Winning While Pregnant: How Athletes Do It

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The Snapchat image of Serena Williams’s baby bump with the caption “20 weeks” was deleted shortly after it appeared last week, but anyone could do the math: when Ms. Williams won her 23rd Grand Slam singles title at the Australian Open on Jan. 28, she was eight weeks pregnant. And even her coach had no idea.

“It’s an amazing feat,” said Dr. Laura Riley, director of labor and delivery at Massachusetts General Hospital in Boston. “People should give her credit for who she is, which is an amazing athlete.”

Many women are bone-tired at eight weeks of pregnancy, and hunkered over the toilet with morning sickness. Many go to bed early. A woman’s’ body is going through profound changes as a resident alien the size of a kidney bean settles into her uterus and makes him or herself comfortable.

Progesterone — which surges during pregnancy — is blamed for the extreme fatigue many women experience.

Estrogen and growth factors also surge early in pregnancy. The hormonal changes trigger a cascade of physiological changes. By the fifth week of gestation, the pregnant woman’s cardiovascular system has begun to change Her total blood volume will increase by 35 to 45 percent over the course of the nine months — as will the total number of red blood cells.

With each heartbeat, she pumps out more blood, and she breathes faster. The changes also affect the kidneys, meaning more frequent bathroom runs.

Seven to eight weeks in, up to 80 percent of pregnant women have nausea that can be quite severe and occurs day and night (“morning sickness” is a misnomer, doctors say).

So how did Ms. Williams do it?

“I’m sure there were moments she had to push through fatigue. But she had a job to do, she didn’t give in, she pulled out all the stops and got the job done,” Dr. Riley said. “A lot of women do that. They have to work.”

At the TED 2017 Conference in Vancouver this week, Ms. Williams revealed that she learned of her pregnancy before the tournament began.

“I was nervous,” she said. “I wasn’t sure what to do. Can I play? I had a lot of questions.” She continued: “You hear all these stories about people when they’re pregnant — they get sick, they get really tired, really stressed out.”

“I knew that at that moment, it was important for me to just focus,” she said. “I really felt like I didn’t have time to deal with any extra emotions — any extra anything.” Ms. Williams added: “Pregnant or not, no one knew. Every tournament where I show up, I’m expected to win.”

James Pivarnik, a professor of kinesiology at Michigan State University who has studied the effects of exercise on pregnancy, said research on top athletes is limited, but his hypothesis is that elite athletes are more resilient than most people.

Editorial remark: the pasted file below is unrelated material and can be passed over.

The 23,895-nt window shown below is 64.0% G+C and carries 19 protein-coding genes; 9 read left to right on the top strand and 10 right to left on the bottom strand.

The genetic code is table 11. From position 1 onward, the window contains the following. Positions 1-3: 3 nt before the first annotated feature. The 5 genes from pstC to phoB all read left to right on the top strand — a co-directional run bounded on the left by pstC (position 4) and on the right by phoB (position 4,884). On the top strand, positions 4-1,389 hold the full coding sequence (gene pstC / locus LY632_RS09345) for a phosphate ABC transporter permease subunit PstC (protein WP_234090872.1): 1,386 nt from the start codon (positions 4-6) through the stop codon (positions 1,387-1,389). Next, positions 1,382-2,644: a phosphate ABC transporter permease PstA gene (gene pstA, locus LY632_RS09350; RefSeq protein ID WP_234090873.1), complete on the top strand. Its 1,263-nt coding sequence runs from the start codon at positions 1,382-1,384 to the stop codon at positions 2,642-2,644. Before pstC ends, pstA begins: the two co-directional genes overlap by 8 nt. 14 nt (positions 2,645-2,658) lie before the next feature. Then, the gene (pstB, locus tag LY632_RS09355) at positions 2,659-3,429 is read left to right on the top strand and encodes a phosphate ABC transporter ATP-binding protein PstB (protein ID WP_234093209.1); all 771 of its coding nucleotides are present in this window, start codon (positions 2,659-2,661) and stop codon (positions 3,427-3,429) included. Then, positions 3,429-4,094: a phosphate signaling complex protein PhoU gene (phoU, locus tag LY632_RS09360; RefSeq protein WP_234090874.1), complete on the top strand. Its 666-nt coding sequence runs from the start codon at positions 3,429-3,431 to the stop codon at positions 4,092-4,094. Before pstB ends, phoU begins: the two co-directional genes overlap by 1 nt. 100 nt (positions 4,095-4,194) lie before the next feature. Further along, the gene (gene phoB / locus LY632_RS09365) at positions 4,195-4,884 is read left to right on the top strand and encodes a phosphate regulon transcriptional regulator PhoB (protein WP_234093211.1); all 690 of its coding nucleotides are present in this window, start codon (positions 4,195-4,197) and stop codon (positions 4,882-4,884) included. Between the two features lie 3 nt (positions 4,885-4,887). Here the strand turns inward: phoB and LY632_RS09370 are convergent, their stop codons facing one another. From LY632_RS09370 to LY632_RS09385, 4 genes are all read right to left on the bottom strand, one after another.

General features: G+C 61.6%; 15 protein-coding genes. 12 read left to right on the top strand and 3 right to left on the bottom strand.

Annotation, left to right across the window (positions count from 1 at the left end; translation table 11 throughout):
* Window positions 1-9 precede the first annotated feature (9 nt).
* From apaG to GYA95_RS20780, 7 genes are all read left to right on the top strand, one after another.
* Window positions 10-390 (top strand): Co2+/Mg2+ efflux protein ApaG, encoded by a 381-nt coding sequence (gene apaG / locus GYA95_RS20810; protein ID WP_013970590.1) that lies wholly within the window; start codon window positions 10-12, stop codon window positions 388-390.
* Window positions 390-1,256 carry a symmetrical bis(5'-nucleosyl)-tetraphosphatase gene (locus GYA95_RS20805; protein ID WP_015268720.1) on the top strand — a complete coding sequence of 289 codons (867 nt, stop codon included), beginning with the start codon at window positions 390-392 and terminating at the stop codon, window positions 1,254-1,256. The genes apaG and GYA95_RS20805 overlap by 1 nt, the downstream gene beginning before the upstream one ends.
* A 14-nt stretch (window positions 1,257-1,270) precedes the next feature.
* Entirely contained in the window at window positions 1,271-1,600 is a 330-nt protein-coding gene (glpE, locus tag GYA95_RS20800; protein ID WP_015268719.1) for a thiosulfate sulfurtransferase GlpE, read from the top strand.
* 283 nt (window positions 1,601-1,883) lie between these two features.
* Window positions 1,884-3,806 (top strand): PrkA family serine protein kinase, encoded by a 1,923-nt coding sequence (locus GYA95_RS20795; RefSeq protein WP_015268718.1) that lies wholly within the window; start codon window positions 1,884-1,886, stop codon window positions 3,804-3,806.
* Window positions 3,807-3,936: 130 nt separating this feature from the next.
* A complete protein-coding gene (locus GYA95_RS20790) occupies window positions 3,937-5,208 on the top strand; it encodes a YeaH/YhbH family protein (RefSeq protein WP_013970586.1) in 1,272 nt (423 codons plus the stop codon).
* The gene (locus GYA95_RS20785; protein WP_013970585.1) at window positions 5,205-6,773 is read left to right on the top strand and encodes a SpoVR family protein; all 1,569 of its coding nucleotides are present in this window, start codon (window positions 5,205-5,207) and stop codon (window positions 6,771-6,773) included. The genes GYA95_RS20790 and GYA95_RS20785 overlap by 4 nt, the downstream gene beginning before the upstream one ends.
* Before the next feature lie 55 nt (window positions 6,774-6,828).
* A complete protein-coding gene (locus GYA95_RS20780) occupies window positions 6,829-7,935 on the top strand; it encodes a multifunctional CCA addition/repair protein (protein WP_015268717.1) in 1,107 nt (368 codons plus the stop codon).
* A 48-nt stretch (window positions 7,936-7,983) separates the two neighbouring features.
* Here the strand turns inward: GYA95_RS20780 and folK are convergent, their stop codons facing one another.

“These women are different. They can recover from incredible stresses that they put themselves through on a daily basis for their entire lives,” Dr. Pivarnik said. “One of the reasons they can hit a tennis ball really hard is that they can recover. It’s the people who can recover who make it to that level.”

Dr. Riley said Ms. Williams’s timing was impeccable because there is no reason to avoid competing during early pregnancy; the heavy lifting of pregnancy starts later, around 20 weeks. (Ms. Williams, who announced her engagement to Alexis Ohanian, a businessman, in December, has not played a match since the Australian Open, and a spokeswoman said she will not return to the circuit until 2018).

Dr. Riley said: “My first thought when I heard was, ‘Oh my goodness, smart woman, your timing was perfect: It’s early in pregnancy and there’s nothing to do but sit tight and wait and keep your fingers crossed all goes well.’ Nothing she did was going to change that — so why not go out and win the Australian Open?”

Dr. Raul Artal, a professor emeritus of obstetrics and women’s health at St. Louis University, said some research has suggested that early pregnancy may even offer an endurance advantage to athletes as a result of the increase in oxygen-carrying red blood cells.

Other athletes who have competed while pregnant include the beach volleyball player Kerri Walsh Jennings, who was five weeks pregnant when she won a gold medal in the 2012 London Olympics. The archers Khatuna Lorig and Cornelia Pfohl were pregnant when they won bronze medals for the Soviet Union and Germany in 1992 and 2000, respectively.

Changes that occur midpregnancy, around 20 weeks’ gestation, may interfere with competitive sports. Dehydration can trigger uterine contractions. Joints become more flexible and lax, increasing the risk of joint strains and injuries. And a woman’s center of gravity changes, affecting balance.

While pregnancy is not the time to start a strenuous exercise program, physicians generally encourage women to remain physically active. Contact sports like ice hockey are discouraged, but the days of advising pregnant women to avoid exercise are gone. Physical activity guidelines are the same for pregnant and nonpregnant women, and those who have been sedentary are encouraged to take up moderate activities like walking.

Regular moderate physical activity can help reduce excessive weight gain during pregnancy and curbs the risk of complications like gestational diabetes and pre-eclampsia.

“Conventional wisdom years and years ago was to tell women, ‘you’re pregnant, stay off your feet, put your feet up,’” Dr. Riley said. But now, unless there are specific reasons not to exercise, she said, “We encourage it, in moderation.”

The 35-year-old Ms. Williams said she plans to return to competitive tennis after her pregnancy.

“I definitely plan on coming back — I’m not done yet,” Ms. Williams said at the Vancouver conference. “This is just a new part of my life. My baby is going to be in the stands, hopefully cheering for me and not crying too much.”